Coaxial Feedthroughs for Coupling Signals into and out of Vacuum

2021-12-23 04:23:15 By : Mr. Bruce Pang

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Understanding Coaxial feedthroughs for coupling sensitive, high-frequency signals into and out of UHV/High Vacuum.

There are many different ways to transmit sensitive signals into UHV or High Vacuum, but the most common approach is to use coaxial (coax) feedthroughs.

Coaxial means that two conductors share a common axis. In a coax feedthrough the inner conductor is for a (typically small) signal and the outer conductor is connected to ground and works as a shield of that signal against electrostatic interference.

Image Credit: Allectra Limited

However, coaxial feedthroughs and connectors are used for a vast array of signals, and often the outer conductor will not be connected to ground or it will be connected to what is called a virtual ground.

For these applications, it is important that the feedthrough type is Floating (F). This means that the outer conductor can not only be connected to ground, but it can also be connected to a different voltage, as it is insulated from the flange itself (which for user safety is almost always at true ground). 

Coax feedthroughs can be used for shielding sensitive direct current signals, but they are also used for signals transmitted with a certain frequency (modulated, RF etc.).

For high-frequency, the impedance between the outer conductor and the inner conductor is important. 50 Ohm is the standard impedance matching (50) used in vacuum feedthroughs. 

For in-vacuum connectivity, double-sided (D) feedthroughs can be convenient, offering a familiar connector both on the air and the vacuum side.

Though their respective cost is higher than single-sided ones, they greatly simplify in-vacuum connections – which is particularly useful for cables that need to regularly be removed, or for high-frequency signals sensitive to the smallest mismatch. 

Allectra offers, amongst others, BNC (also Mdot, N-type), MHV, SHV, 7_16, SMB and SMA (also 18G, 27G and 40G) feedthroughs and connectors. Furthermore, multi-pin floating coax pins in a sub-D feedthrough (up to 5 in a D25 footprint) are also available. 

All Allectra feedthroughs are manufactured using welding and brazing techniques and do not use O-ring seals (with one exception – see below).

If welded into CF style copper gasket flanges, they are fully UHV compatible and can be baked for system outgassing if required. (The maximum temperature depends on the feedthrough type, please refer to the Allectra Web Shop for details). 

For High Vacuum applications, Allectra Coaxial feedthroughs can be welded into KF style flanges for clean, quickly demountable connections.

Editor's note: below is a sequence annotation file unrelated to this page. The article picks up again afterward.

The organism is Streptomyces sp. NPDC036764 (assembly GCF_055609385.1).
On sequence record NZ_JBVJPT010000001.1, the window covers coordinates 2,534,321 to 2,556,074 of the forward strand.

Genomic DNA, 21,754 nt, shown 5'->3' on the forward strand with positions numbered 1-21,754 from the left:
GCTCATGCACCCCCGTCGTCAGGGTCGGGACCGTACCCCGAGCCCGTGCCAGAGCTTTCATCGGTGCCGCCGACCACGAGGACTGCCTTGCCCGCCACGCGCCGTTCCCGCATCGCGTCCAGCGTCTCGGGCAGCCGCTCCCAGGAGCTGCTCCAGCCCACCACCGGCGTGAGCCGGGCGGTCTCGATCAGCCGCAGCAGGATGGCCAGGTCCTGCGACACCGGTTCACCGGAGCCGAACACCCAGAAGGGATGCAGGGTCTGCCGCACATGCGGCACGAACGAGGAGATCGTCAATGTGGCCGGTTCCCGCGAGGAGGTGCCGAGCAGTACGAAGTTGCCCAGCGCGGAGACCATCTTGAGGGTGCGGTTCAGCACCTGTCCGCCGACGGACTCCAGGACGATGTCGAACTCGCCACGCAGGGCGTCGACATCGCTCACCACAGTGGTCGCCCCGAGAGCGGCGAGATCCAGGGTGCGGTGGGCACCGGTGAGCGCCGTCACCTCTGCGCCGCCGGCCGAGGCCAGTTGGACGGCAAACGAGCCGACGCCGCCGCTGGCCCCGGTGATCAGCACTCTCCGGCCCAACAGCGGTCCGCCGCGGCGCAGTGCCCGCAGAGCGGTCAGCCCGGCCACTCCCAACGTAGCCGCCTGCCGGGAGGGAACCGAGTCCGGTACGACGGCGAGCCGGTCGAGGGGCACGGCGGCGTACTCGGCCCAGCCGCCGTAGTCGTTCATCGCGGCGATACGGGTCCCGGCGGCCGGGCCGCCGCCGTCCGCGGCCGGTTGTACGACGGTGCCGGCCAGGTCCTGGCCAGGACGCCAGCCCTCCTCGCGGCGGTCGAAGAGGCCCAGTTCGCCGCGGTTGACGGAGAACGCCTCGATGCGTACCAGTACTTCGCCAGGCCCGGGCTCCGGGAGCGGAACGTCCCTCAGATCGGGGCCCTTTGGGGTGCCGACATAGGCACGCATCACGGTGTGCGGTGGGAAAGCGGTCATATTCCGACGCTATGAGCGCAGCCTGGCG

While 50 Ohm BNC, SHV and MHV can transmit modulating signals, for frequencies in the GHz range, the vacuum industry standard is the SubMiniature (SMA/SMB) feedthrough. With increased maximum frequency, the performance demands on the feedthrough, connectors and cables also increase significantly. 

Standard 50 Ohm SMA feedthroughs are rated to 6.5 GHz, while the SMAD18 extends beyond this range to 18 GHz. The new double-sided SMAD27G uses the Super-SMA design to extend the maximum frequency to up to 27 GHz, exclusively offering HV/UHV compatible plug&play high-frequency connectivity. 

The Viton™ O-ring sealed SMAD40G, using K-type SMA technology (2.92 mm), supports frequencies up to 40 GHz. Every SMAD40G feedthrough is delivered with a test certificate and demonstrates well-defined VSWR and insertion loss characteristics. 

Aside from feedthroughs, Allectra is also a world-leading supplier of UHV/High Vacuum cables and can offer Kapton-insulated coax cables, such as 311-KAP50, pre-confectioned and made-to-measure cables such as the 380-SMA-MM-1000 and even UHV compatible semi-rigid cables for high-frequencies (max. 40 GHz) like the 380-SMAK-MM-500.

For details and specifications of Allectra Coaxial feedthroughs, please refer to the Allectra Web Shop

This information has been sourced, reviewed and adapted from materials provided by Allectra Limited.

For more information on this source, please visit Allectra Limited.

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Allectra Limited. (2021, September 02). Understanding Coaxial Feedthroughs for Coupling Signals into and out of Vacuum. AZoM. Retrieved on December 22, 2021 from

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Allectra Limited. "Understanding Coaxial Feedthroughs for Coupling Signals into and out of Vacuum". AZoM. (accessed December 22, 2021).

Allectra Limited. 2021. Understanding Coaxial Feedthroughs for Coupling Signals into and out of Vacuum. AZoM, viewed 22 December 2021,

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